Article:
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Orangutans make complex economic decisions

"Our study shows that orangutans can simultaneously consider multi-dimensional task components in order to maximize their gains," researcher Josep Call said.

By
Brooks Hays
Orangutans make economic decisions related to tool usage. Photo by Alice Auersperg
Orangutans make economic decisions related to tool usage. Photo by Alice Auersperg

Feb. 14 (UPI) -- According to a new study, orangutans make complex economic decisions related to tool usage.

Biologists have long considered tool usage a sign of advanced cognition, but increasingly, scientists are realizing tools can be used in primitive, less-sophisticated ways, as well as more flexible, innovative and intelligent ways.

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The new research -- published in the journal PLOS ONE -- showed orangutans use tools more intelligently than most animals.

To test the ape's tool-using smarts, scientists presented the orangutans with a choice involving two different treats: a lesser but immediately available treat, apple pieces, or a better treat, banana-pellets, requiring a bit of effort. To earn their favorite banana snack, the apes had to solve multidimensional tasks using tools made available to them by the researchers.

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Scientists varied the difficulty of the task and the usefulness of the tools for the specific task. One test required the apes to retrieve the treat using a stick, while another required the apes to drop a ball into an apparatus to release the treat.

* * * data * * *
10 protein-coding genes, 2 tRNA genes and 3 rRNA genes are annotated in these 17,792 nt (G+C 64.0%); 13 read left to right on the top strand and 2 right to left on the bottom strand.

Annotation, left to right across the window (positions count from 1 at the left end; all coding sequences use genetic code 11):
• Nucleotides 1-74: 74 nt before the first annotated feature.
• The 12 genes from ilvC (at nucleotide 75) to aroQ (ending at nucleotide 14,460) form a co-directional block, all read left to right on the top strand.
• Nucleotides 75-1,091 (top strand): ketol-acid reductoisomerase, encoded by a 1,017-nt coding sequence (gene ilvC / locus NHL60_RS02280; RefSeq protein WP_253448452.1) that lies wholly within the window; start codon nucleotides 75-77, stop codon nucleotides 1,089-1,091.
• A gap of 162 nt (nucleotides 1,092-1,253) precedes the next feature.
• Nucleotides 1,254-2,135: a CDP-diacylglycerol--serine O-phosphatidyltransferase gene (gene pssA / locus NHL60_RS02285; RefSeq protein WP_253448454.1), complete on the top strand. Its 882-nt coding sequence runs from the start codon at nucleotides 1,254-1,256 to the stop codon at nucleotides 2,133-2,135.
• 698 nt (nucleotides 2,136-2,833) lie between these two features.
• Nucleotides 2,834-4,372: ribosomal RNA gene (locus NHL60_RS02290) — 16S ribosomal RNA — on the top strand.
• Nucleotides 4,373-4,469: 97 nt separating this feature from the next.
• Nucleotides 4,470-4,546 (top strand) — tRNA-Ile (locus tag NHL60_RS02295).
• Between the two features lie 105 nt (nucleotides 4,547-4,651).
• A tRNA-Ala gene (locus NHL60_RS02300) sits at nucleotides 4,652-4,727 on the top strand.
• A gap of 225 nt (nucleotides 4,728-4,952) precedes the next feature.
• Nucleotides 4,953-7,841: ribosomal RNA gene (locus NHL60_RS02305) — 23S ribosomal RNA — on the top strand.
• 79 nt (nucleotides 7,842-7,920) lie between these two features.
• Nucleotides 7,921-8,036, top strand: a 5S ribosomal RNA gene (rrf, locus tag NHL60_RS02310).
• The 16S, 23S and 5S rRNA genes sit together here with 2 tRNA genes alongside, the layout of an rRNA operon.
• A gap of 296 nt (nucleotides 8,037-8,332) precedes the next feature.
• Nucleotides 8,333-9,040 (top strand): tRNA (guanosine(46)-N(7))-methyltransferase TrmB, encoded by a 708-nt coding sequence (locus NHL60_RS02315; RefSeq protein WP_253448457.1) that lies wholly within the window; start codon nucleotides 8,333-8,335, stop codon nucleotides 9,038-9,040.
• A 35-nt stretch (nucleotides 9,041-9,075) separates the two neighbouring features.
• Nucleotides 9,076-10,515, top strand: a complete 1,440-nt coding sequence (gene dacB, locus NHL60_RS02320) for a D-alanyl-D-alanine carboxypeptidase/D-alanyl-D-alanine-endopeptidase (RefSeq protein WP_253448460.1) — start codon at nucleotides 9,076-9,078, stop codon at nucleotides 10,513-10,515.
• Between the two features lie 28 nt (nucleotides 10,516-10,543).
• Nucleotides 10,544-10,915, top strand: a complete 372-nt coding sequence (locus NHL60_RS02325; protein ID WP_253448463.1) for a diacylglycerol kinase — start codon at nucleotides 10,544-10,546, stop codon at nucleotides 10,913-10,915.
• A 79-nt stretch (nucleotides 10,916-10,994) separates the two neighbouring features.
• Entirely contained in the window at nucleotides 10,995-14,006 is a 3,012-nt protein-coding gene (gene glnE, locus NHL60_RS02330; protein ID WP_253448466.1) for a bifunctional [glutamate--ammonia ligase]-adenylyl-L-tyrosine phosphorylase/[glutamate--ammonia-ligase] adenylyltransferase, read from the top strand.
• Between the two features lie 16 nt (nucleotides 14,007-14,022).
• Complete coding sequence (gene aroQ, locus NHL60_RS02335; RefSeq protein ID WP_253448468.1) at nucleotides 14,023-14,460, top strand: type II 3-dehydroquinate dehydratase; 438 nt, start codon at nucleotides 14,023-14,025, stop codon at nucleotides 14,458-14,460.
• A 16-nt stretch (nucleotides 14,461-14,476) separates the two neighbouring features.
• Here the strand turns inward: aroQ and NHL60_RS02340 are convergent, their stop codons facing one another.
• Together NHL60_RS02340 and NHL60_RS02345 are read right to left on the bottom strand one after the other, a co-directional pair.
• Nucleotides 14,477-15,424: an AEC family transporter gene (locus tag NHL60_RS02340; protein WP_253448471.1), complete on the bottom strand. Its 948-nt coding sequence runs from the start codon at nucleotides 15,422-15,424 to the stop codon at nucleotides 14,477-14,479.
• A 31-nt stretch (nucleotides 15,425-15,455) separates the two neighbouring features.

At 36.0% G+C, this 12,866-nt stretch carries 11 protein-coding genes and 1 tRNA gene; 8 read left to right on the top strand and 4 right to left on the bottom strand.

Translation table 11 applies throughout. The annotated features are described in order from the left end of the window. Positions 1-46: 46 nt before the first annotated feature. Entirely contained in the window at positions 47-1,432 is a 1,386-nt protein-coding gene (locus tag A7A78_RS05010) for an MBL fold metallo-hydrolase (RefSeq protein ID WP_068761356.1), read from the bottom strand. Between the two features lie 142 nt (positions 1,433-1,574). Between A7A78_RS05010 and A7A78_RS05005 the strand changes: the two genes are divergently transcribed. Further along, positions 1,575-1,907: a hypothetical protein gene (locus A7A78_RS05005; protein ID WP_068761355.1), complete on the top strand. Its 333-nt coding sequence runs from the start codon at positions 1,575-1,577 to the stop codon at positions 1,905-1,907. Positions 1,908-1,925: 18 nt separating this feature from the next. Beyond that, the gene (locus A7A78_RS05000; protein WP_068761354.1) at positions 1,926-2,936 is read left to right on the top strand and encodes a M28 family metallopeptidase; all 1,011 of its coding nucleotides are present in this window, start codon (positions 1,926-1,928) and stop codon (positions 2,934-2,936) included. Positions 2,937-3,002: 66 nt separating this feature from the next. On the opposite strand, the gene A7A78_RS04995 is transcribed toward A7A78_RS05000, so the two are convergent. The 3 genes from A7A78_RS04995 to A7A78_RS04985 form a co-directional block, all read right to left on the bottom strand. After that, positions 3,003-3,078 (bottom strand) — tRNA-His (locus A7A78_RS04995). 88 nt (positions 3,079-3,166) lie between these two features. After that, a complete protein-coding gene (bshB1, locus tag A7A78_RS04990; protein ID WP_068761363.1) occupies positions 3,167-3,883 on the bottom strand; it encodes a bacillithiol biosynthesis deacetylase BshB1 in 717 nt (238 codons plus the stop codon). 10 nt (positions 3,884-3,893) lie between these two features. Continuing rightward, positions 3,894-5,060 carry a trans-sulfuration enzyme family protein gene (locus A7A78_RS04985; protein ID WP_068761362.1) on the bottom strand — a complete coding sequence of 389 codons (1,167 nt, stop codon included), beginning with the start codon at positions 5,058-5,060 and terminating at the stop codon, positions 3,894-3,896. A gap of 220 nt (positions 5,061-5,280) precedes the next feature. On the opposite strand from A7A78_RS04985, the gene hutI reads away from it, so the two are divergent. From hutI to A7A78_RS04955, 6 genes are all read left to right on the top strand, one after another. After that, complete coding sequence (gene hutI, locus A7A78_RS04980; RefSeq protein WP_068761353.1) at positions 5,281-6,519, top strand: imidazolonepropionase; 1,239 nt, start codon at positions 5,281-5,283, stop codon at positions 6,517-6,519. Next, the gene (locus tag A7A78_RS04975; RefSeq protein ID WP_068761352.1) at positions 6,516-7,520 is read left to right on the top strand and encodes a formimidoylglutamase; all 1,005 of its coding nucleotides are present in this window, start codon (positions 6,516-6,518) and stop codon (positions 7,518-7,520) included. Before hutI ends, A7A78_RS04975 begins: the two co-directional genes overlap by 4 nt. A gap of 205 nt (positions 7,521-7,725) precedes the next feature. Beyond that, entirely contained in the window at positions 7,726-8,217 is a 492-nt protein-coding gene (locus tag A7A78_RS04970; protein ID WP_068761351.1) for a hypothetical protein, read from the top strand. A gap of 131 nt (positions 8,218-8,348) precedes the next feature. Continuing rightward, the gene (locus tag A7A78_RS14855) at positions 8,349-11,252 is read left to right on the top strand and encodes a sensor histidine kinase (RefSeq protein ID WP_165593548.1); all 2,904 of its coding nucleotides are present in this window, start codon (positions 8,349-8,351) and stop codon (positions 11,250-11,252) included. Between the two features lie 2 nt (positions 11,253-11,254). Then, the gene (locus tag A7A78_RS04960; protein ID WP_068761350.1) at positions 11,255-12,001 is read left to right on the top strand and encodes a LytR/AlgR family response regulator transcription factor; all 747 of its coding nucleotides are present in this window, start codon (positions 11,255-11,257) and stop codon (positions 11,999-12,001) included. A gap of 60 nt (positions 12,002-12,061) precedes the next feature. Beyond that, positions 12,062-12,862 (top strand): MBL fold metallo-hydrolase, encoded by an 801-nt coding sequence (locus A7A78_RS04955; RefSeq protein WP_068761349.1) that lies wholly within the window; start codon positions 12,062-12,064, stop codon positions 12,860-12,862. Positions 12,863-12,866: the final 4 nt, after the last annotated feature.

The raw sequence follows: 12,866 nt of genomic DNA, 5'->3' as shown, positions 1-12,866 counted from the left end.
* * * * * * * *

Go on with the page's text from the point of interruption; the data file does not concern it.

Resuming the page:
When deciding between the treats, the orangutans had to quickly size up the problem and his or her ability to solve it given the available technology.

When offered their favorite banana treat or the chance to solve the problem, the apes choose the immediate reward every time.

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"However, when the orangutans could choose between the apple-piece and a tool they chose the tool but only if it worked for the available apparatus," Isabelle Laumer, researcher at the University of Vienna in Austria, said in a news release. "For example, when the stick and the likable food was available but the apes faced the ball-apparatus baited with the favorite banana-pellet, they chose the apple-piece over the non-functional tool."

"However when the stick-apparatus with the banana-pellet inside was available they chose the stick-tool over the immediate apple-piece," Laumer said. "In a final task, that required the orangutans to simultaneously focus on the two apparatuses, one baited with the banana-pellet and the other with the apple and the orangutans had to choose between the two tools they were still able to make profitable decisions by choosing the tool that enabled them to operate the apparatus with the favorite food."

The findings suggest orangutans are capable to suppressing short-term impulses for long-term gains. Researchers think the tests reflect the strategies the apes use to strategically target different types of foods in the forest.

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"Optimality models suggest that orangutans should flexibly adapt their foraging decisions depending on the availability of high nutritional food sources, such as fruits," said Josep Call, researcher at the University of St. Andrews. "Our study shows that orangutans can simultaneously consider multi-dimensional task components in order to maximize their gains and it is very likely that we haven't even reached the full extent of their information processing capabilities."

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